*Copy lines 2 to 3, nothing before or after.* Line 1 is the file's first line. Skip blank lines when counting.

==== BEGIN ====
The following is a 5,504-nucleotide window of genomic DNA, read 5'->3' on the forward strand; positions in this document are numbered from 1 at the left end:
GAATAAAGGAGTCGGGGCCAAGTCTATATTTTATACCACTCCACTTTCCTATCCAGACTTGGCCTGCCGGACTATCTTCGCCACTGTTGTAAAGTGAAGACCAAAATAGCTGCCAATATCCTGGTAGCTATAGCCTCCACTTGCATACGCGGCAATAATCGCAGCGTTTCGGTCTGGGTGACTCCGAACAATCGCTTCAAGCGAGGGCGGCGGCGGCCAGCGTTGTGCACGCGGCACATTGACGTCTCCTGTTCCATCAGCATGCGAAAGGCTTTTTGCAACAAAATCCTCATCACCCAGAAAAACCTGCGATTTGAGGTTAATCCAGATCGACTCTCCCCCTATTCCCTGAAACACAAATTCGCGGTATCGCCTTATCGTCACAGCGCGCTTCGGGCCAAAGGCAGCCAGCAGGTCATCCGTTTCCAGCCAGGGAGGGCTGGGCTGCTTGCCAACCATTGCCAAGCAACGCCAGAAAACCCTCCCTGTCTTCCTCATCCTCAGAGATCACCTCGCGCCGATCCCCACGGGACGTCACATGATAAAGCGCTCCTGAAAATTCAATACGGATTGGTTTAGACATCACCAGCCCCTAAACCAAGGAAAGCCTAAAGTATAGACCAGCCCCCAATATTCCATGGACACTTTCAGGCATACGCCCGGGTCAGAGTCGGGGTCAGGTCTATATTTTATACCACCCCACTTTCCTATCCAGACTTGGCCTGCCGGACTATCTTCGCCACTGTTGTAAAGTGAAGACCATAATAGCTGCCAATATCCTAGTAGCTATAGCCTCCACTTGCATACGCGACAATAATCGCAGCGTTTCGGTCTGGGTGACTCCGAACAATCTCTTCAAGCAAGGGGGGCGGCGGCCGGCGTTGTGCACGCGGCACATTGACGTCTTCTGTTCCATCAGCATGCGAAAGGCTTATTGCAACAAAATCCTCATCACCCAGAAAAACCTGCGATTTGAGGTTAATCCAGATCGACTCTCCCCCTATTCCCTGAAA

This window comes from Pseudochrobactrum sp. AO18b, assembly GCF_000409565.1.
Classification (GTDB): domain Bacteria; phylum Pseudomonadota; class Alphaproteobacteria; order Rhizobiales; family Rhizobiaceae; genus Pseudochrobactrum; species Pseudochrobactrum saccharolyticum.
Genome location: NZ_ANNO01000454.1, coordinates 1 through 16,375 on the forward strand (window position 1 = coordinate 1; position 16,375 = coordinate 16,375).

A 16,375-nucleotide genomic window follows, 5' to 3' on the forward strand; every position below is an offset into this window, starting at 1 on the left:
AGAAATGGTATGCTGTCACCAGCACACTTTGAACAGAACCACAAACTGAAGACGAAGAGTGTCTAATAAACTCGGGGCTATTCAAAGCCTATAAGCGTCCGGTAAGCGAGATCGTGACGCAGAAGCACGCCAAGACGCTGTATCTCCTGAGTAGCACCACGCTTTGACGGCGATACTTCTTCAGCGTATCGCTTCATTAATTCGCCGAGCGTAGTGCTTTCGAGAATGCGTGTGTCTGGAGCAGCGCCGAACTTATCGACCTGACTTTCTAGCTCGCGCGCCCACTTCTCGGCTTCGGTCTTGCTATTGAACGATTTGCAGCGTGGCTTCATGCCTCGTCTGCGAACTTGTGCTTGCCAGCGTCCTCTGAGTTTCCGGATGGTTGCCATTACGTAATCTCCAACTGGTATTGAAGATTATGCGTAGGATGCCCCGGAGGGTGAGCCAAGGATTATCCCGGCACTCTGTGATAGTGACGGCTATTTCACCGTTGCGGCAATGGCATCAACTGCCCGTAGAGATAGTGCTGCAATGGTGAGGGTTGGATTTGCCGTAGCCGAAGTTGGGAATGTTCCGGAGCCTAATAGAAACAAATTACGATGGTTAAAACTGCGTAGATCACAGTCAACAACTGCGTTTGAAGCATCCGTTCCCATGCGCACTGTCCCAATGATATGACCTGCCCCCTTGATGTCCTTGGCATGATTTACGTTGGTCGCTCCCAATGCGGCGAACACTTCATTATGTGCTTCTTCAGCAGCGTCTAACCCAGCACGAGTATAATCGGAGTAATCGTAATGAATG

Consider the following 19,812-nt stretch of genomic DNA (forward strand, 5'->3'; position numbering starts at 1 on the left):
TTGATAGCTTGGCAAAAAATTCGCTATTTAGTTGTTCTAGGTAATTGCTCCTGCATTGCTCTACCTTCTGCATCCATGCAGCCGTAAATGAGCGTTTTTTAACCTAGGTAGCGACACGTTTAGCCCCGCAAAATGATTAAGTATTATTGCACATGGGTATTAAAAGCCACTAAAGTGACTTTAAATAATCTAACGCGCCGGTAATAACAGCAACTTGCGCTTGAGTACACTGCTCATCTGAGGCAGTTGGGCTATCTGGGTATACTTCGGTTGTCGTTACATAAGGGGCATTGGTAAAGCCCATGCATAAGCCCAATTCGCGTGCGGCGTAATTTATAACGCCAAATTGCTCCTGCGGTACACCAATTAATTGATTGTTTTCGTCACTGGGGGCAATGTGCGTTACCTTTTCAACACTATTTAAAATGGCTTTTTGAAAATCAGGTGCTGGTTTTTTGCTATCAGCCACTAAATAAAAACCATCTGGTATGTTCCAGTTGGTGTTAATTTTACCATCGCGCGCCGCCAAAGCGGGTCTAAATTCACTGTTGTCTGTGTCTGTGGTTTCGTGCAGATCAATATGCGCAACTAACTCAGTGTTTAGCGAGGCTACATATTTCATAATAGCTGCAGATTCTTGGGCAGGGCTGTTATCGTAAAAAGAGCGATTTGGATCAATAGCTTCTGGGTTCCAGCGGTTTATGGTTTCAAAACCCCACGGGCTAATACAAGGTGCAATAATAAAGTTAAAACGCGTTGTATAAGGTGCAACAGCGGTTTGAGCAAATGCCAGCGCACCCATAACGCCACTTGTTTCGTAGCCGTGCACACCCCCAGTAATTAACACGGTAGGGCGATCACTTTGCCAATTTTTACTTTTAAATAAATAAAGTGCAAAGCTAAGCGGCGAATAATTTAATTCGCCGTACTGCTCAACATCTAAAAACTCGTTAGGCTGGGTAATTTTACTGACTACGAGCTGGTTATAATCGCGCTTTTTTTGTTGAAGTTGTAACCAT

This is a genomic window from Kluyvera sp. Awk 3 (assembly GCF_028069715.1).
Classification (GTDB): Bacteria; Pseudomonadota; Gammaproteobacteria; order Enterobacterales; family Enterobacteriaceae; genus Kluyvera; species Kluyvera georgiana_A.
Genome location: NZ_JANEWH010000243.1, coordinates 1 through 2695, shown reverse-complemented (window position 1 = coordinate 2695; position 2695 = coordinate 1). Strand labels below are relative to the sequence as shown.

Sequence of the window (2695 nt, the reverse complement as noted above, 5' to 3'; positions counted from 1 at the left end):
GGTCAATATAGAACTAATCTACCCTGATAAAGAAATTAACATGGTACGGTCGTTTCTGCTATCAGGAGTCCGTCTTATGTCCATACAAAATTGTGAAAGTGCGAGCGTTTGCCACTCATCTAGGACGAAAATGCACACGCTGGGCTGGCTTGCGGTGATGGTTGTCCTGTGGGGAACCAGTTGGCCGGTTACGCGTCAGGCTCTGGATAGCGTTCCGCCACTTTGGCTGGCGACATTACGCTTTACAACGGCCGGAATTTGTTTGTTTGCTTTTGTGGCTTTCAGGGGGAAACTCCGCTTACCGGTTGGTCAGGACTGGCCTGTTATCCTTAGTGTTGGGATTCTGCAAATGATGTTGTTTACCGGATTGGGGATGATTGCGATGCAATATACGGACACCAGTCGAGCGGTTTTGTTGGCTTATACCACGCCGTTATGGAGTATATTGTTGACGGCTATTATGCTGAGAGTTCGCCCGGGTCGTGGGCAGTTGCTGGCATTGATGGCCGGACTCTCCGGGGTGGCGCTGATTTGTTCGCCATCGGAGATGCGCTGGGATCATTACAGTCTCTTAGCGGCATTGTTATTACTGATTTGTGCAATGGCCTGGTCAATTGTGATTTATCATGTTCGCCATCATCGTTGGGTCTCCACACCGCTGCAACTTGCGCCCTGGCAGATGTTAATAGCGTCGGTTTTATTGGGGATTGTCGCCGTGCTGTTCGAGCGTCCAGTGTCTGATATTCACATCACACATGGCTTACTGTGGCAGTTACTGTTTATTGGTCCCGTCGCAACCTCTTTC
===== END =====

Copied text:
GAATAAAGGAGTCGGGGCCAAGTCTATATTTTATACCACTCCACTTTCCTATCCAGACTTGGCCTGCCGGACTATCTTCGCCACTGTTGTAAAGTGAAGACCAAAATAGCTGCCAATATCCTGGTAGCTATAGCCTCCACTTGCATACGCGGCAATAATCGCAGCGTTTCGGTCTGGGTGACTCCGAACAATCGCTTCAAGCGAGGGCGGCGGCGGCCAGCGTTGTGCACGCGGCACATTGACGTCTCCTGTTCCATCAGCATGCGAAAGGCTTTTTGCAACAAAATCCTCATCACCCAGAAAAACCTGCGATTTGAGGTTAATCCAGATCGACTCTCCCCCTATTCCCTGAAACACAAATTCGCGGTATCGCCTTATCGTCACAGCGCGCTTCGGGCCAAAGGCAGCCAGCAGGTCATCCGTTTCCAGCCAGGGAGGGCTGGGCTGCTTGCCAACCATTGCCAAGCAACGCCAGAAAACCCTCCCTGTCTTCCTCATCCTCAGAGATCACCTCGCGCCGATCCCCACGGGACGTCACATGATAAAGCGCTCCTGAAAATTCAATACGGATTGGTTTAGACATCACCAGCCCCTAAACCAAGGAAAGCCTAAAGTATAGACCAGCCCCCAATATTCCATGGACACTTTCAGGCATACGCCCGGGTCAGAGTCGGGGTCAGGTCTATATTTTATACCACCCCACTTTCCTATCCAGACTTGGCCTGCCGGACTATCTTCGCCACTGTTGTAAAGTGAAGACCATAATAGCTGCCAATATCCTAGTAGCTATAGCCTCCACTTGCATACGCGACAATAATCGCAGCGTTTCGGTCTGGGTGACTCCGAACAATCTCTTCAAGCAAGGGGGGCGGCGGCCGGCGTTGTGCACGCGGCACATTGACGTCTTCTGTTCCATCAGCATGCGAAAGGCTTATTGCAACAAAATCCTCATCACCCAGAAAAACCTGCGATTTGAGGTTAATCCAGATCGACTCTCCCCCTATTCCCTGAAA

This window comes from Pseudochrobactrum sp. AO18b, assembly GCF_000409565.1.